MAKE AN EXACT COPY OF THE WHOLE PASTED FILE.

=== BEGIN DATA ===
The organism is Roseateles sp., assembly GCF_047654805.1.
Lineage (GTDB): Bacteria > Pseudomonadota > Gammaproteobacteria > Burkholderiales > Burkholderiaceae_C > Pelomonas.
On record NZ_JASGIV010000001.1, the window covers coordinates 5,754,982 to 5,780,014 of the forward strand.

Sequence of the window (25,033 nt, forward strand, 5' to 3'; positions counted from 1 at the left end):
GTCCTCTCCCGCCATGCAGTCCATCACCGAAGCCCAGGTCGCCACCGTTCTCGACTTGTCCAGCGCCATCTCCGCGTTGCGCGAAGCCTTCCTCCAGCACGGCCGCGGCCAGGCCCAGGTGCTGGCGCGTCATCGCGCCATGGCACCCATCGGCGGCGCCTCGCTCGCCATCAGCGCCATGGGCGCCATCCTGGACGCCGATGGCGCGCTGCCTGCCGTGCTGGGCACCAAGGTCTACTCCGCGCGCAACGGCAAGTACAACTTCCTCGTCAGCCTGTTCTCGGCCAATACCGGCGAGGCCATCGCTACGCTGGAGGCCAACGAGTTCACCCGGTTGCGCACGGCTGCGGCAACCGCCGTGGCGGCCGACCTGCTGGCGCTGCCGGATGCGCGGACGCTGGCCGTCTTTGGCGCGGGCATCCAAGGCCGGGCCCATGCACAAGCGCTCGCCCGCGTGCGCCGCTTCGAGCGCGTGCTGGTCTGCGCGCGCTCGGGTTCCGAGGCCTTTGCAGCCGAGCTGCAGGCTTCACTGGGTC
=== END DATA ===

The organism is Roseateles sp., assembly GCF_047654805.1.
Lineage (GTDB): Bacteria > Pseudomonadota > Gammaproteobacteria > Burkholderiales > Burkholderiaceae_C > Pelomonas.
On record NZ_JASGIV010000001.1, the window covers coordinates 5,754,982 to 5,780,014 of the forward strand.

Sequence of the window (25,033 nt, forward strand, 5' to 3'; positions counted from 1 at the left end):
GTCCTCTCCCGCCATGCAGTCCATCACCGAAGCCCAGGTCGCCACCGTTCTCGACTTGTCCAGCGCCATCTCCGCGTTGCGCGAAGCCTTCCTCCAGCACGGCCGCGGCCAGGCCCAGGTGCTGGCGCGTCATCGCGCCATGGCACCCATCGGCGGCGCCTCGCTCGCCATCAGCGCCATGGGCGCCATCCTGGACGCCGATGGCGCGCTGCCTGCCGTGCTGGGCACCAAGGTCTACTCCGCGCGCAACGGCAAGTACAACTTCCTCGTCAGCCTGTTCTCGGCCAATACCGGCGAGGCCATCGCTACGCTGGAGGCCAACGAGTTCACCCGGTTGCGCACGGCTGCGGCAACCGCCGTGGCGGCCGACCTGCTGGCGCTGCCGGATGCGCGGACGCTGGCCGTCTTTGGCGCGGGCATCCAAGGCCGGGCCCATGCACAAGCGCTCGCCCGCGTGCGCCGCTTCGAGCGCGTGCTGGTCTGCGCGCGCTCGGGTTCCGAGGCCTTTGCAGCCGAGCTGCAGGCTTCACTGGGTC